In 2018, volunteers statewide in the University of Maine Cooperative Extension’s Maine Harvest for Hunger program donated 231,752 pounds of produce directly to neighbors in need and to 187 sites, including food pantries, soup kitchens and low-income senior centers. The monetary value of the produce donated is estimated at almost $400,000.

More than 500 volunteers, including UMaine Extension’s Master Gardener Volunteers, collectively logged 2,664 hours to grow, glean and/or transport donated food to distribution sites. Because it is not always economical for farmers to harvest everything they grow, more than 100 farmers worked with Maine Harvest for Hunger to ensure that their produce, which would have otherwise been wasted in the field, went to food-insecure Mainers who often lack access to fresh, high-quality and nutritious fruits and vegetables.

Since Maine Harvest for Hunger’s inception in 2000, volunteers have distributed nearly 2.9 million pounds of fresh produce to Maine residents grappling with hunger.

UMaine Extension’s statewide program has mobilized gardeners, farmers, businesses, schools and civic groups to grow, glean and donate high-quality produce to distribution sites and neighbors in need with the objective of mitigating hunger, improving nutrition and health, and helping recipients develop lifelong positive nutritional habits.

In the past year, Maine Harvest for Hunger also focused on educational programs that engage food pantry recipients, seniors and community gardeners in growing more of their own produce and learning practical methods of cooking and using fresh produce.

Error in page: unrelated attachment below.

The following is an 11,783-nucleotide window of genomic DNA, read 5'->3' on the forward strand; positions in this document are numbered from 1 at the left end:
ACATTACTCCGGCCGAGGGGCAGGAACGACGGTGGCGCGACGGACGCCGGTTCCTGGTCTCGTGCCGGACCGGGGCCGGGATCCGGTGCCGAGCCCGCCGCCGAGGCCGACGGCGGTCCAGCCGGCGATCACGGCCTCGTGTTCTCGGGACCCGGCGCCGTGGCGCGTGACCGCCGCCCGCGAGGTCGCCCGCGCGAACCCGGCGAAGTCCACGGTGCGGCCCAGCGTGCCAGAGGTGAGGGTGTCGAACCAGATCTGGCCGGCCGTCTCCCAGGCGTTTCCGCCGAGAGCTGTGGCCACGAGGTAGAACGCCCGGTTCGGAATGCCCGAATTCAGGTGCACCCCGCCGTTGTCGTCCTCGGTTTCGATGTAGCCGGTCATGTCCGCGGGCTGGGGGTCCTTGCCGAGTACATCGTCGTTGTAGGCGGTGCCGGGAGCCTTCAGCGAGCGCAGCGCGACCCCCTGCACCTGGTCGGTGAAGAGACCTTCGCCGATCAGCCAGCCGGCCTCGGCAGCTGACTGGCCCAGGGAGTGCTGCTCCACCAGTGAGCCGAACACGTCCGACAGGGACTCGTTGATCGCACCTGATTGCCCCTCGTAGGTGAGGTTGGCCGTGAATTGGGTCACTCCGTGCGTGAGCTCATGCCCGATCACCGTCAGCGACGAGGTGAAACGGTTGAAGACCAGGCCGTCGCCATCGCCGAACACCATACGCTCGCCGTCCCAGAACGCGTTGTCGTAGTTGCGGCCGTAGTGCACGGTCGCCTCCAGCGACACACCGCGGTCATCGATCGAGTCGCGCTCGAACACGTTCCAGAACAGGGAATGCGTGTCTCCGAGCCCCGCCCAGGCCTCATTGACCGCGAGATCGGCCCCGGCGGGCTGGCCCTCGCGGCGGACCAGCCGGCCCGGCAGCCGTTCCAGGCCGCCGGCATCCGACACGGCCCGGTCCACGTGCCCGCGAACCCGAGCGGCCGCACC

According to the USDA Economic Research Service, Maine has the highest rate of food insecurity in New England and the ninth highest rate of food insecurity in the United States. Furthermore, USDA-ERS indicates that Maine has the third highest rate of “very low food security” in the nation. According to Feeding America, about one in five (21.4 percent) Maine children experience food insecurity. It is challenging for food-insecure individuals to afford high-quality, fresh, nutritious food, and Maine’s emergency food system has seen donations of fresh produce decline significantly in recent years.

To connect with the Maine Harvest for Hunger program, contact a local program coordinator; the list can be found online at https://extension.umaine.edu/harvest-for-hunger/contact-us/. More information about how to support the program is online at https://extension.umaine.edu/harvest-for-hunger/help/.


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